Hiking Elk Island National Park’s Wood Bison Trail

On Sunday, August 20, sixteen WTA members were joined by eleven new hikers from our Hike the Waskahegan Trail Meetup group to hike the 16 km Wood Bison Trail in Elk Island National Park. This lovely trail is less visited than other Elk Island trails because it is a single long loop located by itself on the south side of the Yellowhead Highway.

This part of the park is where the Wood Bison are kept separate from the Plains Bison to avoid interbreeding. The wood bison, as their name suggests, preferred the more wooded norther parts of the province, while the smaller plains bison preferred the open grasslands.

A day with a high temperature of 20 degrees and no rain made for very pleasant hiking with few mosquitoes. We divided up this long hike with two refreshment breaks, one at 5 km and one at 11 km. By prearrangement, one of our 27 hikers turned back at the 5 km point and the rest of us carried on to the end of the 16 km loop. We finished the hike in four and one-half hours, including rest stops, averaging 4.2 km per hour while walking.

We saw some bison, flora and fauna and lots of natural beauty. All-in-all, it was another great day out with fine people, as you can see from the following pictures….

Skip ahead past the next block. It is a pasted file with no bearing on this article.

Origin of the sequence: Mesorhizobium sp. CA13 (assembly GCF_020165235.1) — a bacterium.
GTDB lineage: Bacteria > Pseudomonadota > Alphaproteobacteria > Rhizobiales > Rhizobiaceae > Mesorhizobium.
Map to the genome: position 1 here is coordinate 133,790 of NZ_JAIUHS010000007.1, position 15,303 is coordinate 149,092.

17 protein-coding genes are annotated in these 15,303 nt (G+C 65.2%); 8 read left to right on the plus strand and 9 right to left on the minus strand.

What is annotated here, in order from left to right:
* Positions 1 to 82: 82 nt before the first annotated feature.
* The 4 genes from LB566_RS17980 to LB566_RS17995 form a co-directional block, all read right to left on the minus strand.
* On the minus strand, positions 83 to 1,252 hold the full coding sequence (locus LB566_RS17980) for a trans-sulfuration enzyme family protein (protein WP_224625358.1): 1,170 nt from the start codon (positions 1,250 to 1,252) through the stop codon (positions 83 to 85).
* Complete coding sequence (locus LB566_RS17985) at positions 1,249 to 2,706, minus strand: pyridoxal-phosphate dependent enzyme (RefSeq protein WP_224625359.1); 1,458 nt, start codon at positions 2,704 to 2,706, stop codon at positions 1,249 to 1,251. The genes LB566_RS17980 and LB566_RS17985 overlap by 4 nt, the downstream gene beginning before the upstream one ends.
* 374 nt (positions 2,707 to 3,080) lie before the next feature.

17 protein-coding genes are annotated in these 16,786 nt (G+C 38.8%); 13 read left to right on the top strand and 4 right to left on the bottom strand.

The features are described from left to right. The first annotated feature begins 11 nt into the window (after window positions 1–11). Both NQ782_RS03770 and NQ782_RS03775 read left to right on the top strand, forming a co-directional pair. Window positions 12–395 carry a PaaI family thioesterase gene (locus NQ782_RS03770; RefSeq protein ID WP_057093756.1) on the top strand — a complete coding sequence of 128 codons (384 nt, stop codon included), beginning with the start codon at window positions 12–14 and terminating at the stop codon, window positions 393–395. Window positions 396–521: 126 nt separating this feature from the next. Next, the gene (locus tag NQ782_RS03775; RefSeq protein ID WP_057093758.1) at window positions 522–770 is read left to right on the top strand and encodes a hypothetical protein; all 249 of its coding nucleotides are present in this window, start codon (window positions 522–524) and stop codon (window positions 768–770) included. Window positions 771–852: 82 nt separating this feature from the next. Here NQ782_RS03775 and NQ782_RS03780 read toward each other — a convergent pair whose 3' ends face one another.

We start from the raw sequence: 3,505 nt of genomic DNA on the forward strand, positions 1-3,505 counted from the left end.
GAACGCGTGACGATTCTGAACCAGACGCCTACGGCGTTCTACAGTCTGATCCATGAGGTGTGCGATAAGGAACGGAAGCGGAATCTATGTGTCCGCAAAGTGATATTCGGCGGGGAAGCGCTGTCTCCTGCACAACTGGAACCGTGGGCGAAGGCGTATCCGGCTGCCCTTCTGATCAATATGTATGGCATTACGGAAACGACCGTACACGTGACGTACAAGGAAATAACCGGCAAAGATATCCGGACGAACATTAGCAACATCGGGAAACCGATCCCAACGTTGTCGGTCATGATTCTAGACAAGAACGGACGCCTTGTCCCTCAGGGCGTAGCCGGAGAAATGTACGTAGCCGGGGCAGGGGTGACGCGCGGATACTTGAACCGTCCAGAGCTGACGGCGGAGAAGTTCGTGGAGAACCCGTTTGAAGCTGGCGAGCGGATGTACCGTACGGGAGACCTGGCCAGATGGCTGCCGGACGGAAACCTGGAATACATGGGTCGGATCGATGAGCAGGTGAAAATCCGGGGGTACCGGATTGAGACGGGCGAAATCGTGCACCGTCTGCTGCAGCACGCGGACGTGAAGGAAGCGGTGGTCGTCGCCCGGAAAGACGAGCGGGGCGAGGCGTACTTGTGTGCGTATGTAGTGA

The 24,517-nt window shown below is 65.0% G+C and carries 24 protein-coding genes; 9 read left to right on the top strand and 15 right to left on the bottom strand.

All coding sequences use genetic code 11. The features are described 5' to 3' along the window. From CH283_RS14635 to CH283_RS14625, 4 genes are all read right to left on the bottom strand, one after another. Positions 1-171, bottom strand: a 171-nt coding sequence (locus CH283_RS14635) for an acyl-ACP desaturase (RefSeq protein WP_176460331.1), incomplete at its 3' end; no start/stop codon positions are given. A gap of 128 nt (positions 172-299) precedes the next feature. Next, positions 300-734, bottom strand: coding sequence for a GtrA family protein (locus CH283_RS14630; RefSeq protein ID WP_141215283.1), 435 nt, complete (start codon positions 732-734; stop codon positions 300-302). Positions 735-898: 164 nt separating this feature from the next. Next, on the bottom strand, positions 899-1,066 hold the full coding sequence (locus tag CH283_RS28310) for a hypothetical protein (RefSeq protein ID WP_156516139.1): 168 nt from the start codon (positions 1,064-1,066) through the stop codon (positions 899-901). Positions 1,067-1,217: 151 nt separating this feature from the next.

Happy hikers!

 

Bison in the distance.

 

Edible?

 

Still lots of wild flowers.

 

Getting a closer look.

 

Busy bee.

View more pictures on Flickr.

Hiking Gwynne and the Chickadee Trail

On May 13, Waskahegan veteran Oscar Z. led hikers along two of his favourite sections of the Trail. A steady drizzle did not deter 16 hikers, and they were rewarded when the drizzle stopped just as the hike began.

The Gwynne hike runs along the tableland for much of its length, offering fine views of Pipestone Creek below, the Battle River Valley to the east, and frequent glimpses of Coal Lake to the north.

John S., who helped maintain this trail just days before, enjoys the fruits of his labour.
Horses as curious as we were.
Who says central Alberta is flat?

Four of the hikers also chose to hike the Chickadee Trail. Down in the valley alongside a tributary of Pipestone Creek, it offers intimate views of the creek and the rail line on the shore opposite.

Gail G., hike leader Oscar Z., and Ben N. alongside a tributary of Pipestone Creek.

It was a great pleasure to have two new WTA members and six other guests join in on this wonderful day.

View our photos on Flickr